CARACAS, Venezuela -- Powerful explosions just minutes apart devastated the Spanish and Colombian diplomatic missions Tuesday, injuring four people and raising fears that Colombian-style terror has reached next-door Venezuela.
The attacks in Caracas came two days after President Hugo Chavez denounced Colombia and Spain, among other nations, for allegedly interfering in Venezuelan affairs. No one immediately claimed responsibility for the blasts.
Leaflets that support Chavez's "Bolivarian Revolution," a political movement loosely based on the writings of 19th century independence hero Simon Bolivar, were found outside both missions. But Chavez's government dismissed the papers as a "ridiculous" plant and said no one should jump to conclusions.
"We will find those responsible for this crime," vowed Deputy Foreign Minister Arevalo Mendez.
Vice President Jose Vicente Rangel repudiated the attacks as "a form of terrorism never seen in Venezuela," and suggested Chavez opponents may have been involved.
He said an anti-terrorism task force would be created and offered condolences to the Colombian and Spanish people.
The explosions -- at 2 a.m. at the Spanish Embassy and 2:15 a.m. at the Colombian consulate -- smashed storefront and apartment windows and left the buildings' facades in shambles. Shattered glass covered streets and steel gates were twisted by the force of the blasts.
The blasts slightly injured four people, including a night watchman. Security was bolstered at other diplomatic missions in the capital.
Colombia condemned the "act of savage terrorism." It used the incident to urge Venezuela to increase cooperation in fighting leftist Colombian rebels.
"This attack proves the need for a joint fight against terrorism and drug trafficking," Colombia's presidency said in a statement. It warned Colombia's decades-old conflict could easily consume Venezuela.
Colombia insisted that members of the Revolutionary Armed Forces of Colombia, or FARC, and National Liberation Army, or ELN, are in Venezuela. But it stopped short of blaming Colombian insurgents for the attacks.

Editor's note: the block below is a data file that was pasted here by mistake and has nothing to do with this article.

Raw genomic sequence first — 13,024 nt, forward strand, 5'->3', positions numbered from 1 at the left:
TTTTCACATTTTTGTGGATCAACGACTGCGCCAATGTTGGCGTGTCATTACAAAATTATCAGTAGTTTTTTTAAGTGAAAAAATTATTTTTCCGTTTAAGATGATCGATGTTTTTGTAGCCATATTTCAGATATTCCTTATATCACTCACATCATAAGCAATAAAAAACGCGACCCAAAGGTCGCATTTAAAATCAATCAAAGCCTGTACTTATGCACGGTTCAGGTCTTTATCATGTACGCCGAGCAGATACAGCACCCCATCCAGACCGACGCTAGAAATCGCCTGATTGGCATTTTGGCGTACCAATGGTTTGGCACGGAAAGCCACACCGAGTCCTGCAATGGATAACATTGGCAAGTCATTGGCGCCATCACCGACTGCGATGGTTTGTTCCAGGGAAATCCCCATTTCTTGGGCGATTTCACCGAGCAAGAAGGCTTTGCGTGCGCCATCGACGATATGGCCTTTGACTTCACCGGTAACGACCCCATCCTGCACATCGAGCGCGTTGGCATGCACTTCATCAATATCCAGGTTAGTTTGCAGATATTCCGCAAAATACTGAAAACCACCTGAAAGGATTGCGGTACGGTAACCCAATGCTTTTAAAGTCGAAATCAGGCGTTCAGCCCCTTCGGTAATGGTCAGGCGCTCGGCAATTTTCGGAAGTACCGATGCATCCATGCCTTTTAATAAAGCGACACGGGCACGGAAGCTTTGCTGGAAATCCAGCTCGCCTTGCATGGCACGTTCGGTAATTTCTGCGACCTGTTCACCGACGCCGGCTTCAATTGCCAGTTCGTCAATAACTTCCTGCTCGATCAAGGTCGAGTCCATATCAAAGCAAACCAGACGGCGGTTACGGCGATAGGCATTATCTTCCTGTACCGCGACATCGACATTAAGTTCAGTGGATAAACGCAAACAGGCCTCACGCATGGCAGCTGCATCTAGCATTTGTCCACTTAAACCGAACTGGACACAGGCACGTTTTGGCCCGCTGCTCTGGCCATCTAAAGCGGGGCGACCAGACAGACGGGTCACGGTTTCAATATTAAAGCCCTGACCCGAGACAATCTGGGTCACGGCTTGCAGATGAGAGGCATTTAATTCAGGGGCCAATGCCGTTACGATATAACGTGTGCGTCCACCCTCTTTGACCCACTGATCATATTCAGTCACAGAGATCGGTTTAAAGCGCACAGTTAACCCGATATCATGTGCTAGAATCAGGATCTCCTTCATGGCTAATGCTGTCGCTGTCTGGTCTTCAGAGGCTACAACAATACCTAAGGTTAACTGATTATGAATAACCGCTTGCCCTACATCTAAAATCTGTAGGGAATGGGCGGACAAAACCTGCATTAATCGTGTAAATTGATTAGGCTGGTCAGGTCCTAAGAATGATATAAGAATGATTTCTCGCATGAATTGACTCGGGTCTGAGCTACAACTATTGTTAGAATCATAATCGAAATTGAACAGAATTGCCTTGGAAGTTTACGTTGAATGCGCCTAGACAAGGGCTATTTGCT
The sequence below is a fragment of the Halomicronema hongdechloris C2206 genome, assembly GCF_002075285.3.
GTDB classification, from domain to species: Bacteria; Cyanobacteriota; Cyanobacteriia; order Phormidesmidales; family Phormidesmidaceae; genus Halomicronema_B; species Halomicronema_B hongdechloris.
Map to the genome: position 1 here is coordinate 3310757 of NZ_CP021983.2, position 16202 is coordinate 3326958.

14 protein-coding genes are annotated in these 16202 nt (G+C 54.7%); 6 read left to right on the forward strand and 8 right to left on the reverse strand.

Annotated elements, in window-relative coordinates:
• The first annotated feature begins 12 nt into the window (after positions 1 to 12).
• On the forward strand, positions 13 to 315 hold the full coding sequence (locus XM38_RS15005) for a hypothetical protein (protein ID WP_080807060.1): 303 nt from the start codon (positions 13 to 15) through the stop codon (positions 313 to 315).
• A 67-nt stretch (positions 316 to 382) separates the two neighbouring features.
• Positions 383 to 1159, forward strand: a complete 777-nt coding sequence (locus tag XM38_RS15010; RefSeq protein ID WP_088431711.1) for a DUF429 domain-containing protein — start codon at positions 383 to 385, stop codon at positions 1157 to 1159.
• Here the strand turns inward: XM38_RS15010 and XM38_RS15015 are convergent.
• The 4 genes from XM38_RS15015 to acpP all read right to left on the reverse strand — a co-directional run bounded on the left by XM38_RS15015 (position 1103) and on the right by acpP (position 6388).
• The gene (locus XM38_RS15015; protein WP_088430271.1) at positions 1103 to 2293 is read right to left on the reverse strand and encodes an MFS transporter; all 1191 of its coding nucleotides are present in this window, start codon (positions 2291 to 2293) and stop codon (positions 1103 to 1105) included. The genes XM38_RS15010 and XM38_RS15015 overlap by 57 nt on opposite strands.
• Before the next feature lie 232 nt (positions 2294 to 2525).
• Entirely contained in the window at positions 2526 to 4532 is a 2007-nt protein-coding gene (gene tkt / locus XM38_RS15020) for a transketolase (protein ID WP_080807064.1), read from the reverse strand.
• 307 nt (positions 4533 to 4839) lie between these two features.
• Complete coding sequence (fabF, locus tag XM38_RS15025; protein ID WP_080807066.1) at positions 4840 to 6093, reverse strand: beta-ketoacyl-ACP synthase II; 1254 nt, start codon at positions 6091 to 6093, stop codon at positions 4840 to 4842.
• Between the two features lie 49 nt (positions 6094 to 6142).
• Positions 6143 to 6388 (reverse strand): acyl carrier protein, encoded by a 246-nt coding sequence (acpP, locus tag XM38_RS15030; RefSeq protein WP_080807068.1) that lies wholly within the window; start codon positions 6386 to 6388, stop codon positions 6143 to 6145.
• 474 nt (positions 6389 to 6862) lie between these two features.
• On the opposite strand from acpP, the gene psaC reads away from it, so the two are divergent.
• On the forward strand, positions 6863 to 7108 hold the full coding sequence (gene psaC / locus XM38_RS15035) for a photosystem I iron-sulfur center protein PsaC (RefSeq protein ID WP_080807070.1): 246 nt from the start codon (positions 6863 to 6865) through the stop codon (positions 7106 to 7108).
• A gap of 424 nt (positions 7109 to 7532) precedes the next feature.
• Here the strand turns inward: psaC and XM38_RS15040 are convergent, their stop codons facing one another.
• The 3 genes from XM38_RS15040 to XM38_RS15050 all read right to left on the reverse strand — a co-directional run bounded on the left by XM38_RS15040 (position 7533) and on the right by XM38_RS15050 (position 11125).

Spanish Ambassador Manuel Viturro de la Torre refused to speculate on who was responsible for the blasts and insisted his nation's ties to Venezuela were "excellent."
Colombian Interior Minister Fernando Londono accused Venezuela last week of refusing to condemn the Revolutionary Armed Forces of Colombia and National Liberation Army as terrorists for a series of deadly bombings.
Colombian President Alvaro Uribe disavowed Londono's remarks, saying he alone spoke for Colombia. But Uribe and Spain's government urged Chavez to respect the rule of law after a Venezuelan opposition leader was arrested last week.
Carlos Fernandez, head of Venezuela's biggest business chamber, faces rebellion and other charges for leading a 63-day general strike against Chavez. Police are searching for strike co-leader and labor boss Carlos Ortega.
Chavez accuses both of sabotaging the key oil sector, inciting lawlessness and inflicting continuing suffering on Venezuelans.
The two-month strike, which ended Feb. 4, hobbled the world's fifth-largest petroleum exporting industry. It robbed the feeble economy of billions of dollars and turned a nation that sits atop the hemisphere's largest oil reserves into a gasoline importer.
Chavez told Spain and Colombia on Sunday not to "mess" with Venezuela. He also criticized the United States -- Venezuela's biggest oil customer -- for voicing concern about Fernandez's arrest.
Chavez notes few objected when dozens of government officials -- including Chavez himself -- were hunted down and lawlessly jailed during a brief April coup.
But Spain, the United States and other nations supporting peace talks here have watched with alarm as Chavez cracks down on his opponents.
A temporary ban on buying U.S. dollars -- imposed to stop capital flight -- is strangling industry and an import-dependent news media. Chavez has threatened to close the four major television stations for supporting the strike. His government seized weapons from Caracas' metropolitan police force, whose officers have been ambushed by pro-Chavez gunmen.
Critics accuse Chavez of inciting violence. The president accuses critics of seeking another coup against his democratically-elected government.
Chavez is a former army paratrooper who led a failed coup attempt in 1992. He was elected in 1998 and re-elected in 2000.